The National Highway Traffic Safety Administration’s proposed roof crush standard, set to be issued by the end of 2008, includes a rule that would preempt consumers’ rights to demand justice in state courts. The preemption rule would override state tort law, blocking injured people from being able to hold manufacturers accountable for defective products that meet the new, proposed standard. Further, the minimal improvement in the roof strength standard does little to actually ensure occupant protection in rollover accidents, and preemption would protect auto manufacturers from any legal recourse when vehicle roof structures fail.
For the first time in 32 years, NHTSA is proposing to strengthen vehicle roofs and extend the standard to cover vehicles with a Gross Vehicle Weight Rating of 10,000 pounds. The proposed revision would require that roof structures support 2.5 times the vehicle’s weight, up from the current standard of 1.5 times. Many have criticized the proposal for doing little to actually improve safety. Even the agency notes that nearly three-quarters of the vehicles on the market already meet the proposed new standard and the standard would only prevent 13-44 fatalities, a fraction of the estimated 10,000 deaths that occur from rollover accidents each year.
In addition to this rule, NHTSA has a pattern of ignoring clear congressional intent through preemption and protecting companies over consumers. Examples include:
- In 2007, NHTSA issued safety rules regarding door locks, electronic stability control, head restraints, tire pressure monitoring systems, occupant crash protection, side impact protection, electric-powered vehicles, brake hoses, and fuel system integrity, all of which suddenly sought to preempt state common law product liability claims involving these important safety mechanisms.
- In 2008, NHTSA sought to preempt state law regarding lamps and reflective devices, school bus crash protection, and child restraint systems.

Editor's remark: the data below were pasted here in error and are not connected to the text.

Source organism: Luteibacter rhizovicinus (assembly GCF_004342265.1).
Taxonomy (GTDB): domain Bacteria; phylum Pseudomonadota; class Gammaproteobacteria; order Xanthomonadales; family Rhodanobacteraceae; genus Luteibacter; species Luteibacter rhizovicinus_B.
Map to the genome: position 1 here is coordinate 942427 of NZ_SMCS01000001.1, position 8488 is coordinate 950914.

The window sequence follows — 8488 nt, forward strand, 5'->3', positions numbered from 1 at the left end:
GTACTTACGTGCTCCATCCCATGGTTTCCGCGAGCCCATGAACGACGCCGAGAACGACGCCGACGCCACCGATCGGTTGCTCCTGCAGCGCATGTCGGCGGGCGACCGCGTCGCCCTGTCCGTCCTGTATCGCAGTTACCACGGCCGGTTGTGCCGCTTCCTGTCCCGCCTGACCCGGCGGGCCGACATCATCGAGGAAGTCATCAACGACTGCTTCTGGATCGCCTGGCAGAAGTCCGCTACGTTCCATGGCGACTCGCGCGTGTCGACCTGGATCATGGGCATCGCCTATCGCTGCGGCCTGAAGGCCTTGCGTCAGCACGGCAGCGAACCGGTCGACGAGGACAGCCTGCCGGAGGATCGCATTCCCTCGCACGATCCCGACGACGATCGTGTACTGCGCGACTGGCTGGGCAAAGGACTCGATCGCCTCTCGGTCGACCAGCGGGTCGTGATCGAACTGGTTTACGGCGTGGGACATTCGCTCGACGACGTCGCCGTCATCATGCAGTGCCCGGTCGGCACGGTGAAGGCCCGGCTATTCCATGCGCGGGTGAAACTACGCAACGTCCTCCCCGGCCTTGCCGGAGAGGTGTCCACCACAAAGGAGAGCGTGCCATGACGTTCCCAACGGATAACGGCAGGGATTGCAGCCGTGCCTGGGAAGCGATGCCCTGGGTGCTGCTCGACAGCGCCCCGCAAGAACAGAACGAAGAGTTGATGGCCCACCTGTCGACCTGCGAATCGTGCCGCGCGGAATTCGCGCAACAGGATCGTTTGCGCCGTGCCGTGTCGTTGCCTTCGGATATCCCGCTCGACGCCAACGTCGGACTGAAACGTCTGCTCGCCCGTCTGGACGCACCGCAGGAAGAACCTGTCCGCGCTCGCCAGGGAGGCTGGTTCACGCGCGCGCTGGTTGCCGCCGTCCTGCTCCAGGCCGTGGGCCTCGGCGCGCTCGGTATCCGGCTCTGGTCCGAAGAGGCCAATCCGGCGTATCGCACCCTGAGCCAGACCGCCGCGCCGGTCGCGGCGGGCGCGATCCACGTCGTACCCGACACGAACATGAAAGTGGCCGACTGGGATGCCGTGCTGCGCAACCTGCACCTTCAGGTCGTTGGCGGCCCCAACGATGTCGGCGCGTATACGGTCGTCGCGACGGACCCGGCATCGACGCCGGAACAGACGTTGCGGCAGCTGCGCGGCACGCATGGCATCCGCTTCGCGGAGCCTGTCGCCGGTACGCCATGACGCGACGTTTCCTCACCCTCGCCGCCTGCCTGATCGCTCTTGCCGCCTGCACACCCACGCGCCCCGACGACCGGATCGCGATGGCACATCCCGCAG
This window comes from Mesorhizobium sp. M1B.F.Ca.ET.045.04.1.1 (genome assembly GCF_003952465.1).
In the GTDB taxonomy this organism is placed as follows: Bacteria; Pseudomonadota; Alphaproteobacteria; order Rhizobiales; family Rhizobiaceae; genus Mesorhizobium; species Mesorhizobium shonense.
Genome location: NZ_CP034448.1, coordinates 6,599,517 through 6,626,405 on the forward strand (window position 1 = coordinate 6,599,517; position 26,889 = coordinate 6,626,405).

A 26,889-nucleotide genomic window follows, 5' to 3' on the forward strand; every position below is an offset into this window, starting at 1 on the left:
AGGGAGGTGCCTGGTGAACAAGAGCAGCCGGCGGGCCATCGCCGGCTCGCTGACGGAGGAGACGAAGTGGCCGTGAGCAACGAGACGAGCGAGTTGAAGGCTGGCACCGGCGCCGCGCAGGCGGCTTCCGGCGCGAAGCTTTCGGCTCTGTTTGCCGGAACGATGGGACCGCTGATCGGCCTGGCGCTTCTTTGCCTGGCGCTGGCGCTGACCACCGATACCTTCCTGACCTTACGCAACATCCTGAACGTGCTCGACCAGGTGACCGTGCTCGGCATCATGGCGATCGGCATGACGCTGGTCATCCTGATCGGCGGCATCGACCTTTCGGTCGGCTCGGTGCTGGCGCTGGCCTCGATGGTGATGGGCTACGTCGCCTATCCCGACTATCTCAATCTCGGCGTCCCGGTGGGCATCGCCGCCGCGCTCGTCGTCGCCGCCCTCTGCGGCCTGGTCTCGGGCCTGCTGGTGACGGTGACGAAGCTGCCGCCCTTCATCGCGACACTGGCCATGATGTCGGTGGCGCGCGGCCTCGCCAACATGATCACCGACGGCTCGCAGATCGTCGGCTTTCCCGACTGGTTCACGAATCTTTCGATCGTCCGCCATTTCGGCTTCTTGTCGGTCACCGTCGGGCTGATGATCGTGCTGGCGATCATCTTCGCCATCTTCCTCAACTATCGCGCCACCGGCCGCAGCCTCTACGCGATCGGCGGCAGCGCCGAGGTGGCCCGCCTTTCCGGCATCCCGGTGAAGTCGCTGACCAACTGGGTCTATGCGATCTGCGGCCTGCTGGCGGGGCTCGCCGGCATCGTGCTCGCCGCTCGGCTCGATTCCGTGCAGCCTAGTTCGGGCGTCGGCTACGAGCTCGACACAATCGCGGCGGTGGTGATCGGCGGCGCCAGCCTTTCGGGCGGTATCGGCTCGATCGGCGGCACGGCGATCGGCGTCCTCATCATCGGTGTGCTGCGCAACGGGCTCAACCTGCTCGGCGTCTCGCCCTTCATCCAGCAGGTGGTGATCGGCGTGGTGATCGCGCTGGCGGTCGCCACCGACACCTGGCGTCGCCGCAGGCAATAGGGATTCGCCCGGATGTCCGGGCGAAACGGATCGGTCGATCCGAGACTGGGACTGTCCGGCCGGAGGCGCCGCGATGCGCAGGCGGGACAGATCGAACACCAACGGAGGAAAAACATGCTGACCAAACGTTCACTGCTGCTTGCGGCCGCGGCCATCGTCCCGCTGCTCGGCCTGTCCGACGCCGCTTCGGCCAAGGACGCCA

The preemption clause has provoked criticism for its negative impact on state budgets, for its infringement on states and consumers’ rights and for its rejection of Congress’s intent that these federal regulations should represent minimum safety standards.
NHTSA’s proposal on preemption with regard to the roof strength standard has prompted inquiry by U.S. Senator Arlen Specter (R), chairman of the Senate Judiciary Committee and Senator Patrick Leahy (D). In a letter to Congress they noted that the Transportation Equity Act did not give NHTSA any explicit authority to preempt state law in this regulation, which is required under Executive Order 13132.
“We are interested to learn how NHTSA concluded that preemption of State law was the intent of Congress when it passed the Transportation Equity Act,” the senators wrote.
In a letter signed by 27 attorneys general, led by Tom Miller of Iowa (D) and Wayne Stenehjem of North Dakota( R), it was also noted that:
“The state common law court system serves as a vital check on government-imposed safety standards. Vehicles and equipment can contain hazardous features and still meet federal minimum safety standards. NHTSA’s proposal is likely to erode manufacturer incentives to assure that vehicles are as safe as possible for their intended use.’’
States Foot Bill
Still other advocates for the states protested that preemption would force states – rather than the manufacturers of vehicles with weak roofs – to bear the cost of deaths and injuries caused each year from rollovers. Respected economist Ted Miller, of the Pacific Institute for Research and Evaluation, concluded that the proposed rule would have a significant economic impact on insurers, state governments and the court system and called the agency’s failure to consider preemption’s cost “a glaring error.” Rollover victims and their families who cannot recover their losses will be forced into bankruptcy, with government programs picking up the tab for medical expenses and income support.
Miller also argued that preemption would take an economic toll on auto, health and life insurers and on the legal industry by raising the costs of litigation. Finally Miller urged NHTSA to consider the financial implications of discouraging manufacturers to seek out innovative ways to strengthen vehicle roofs without increasing their propensity to rollover. Losing the safety benefits prompted by preemption impacts the marketplace in ways the agency must explore, he said.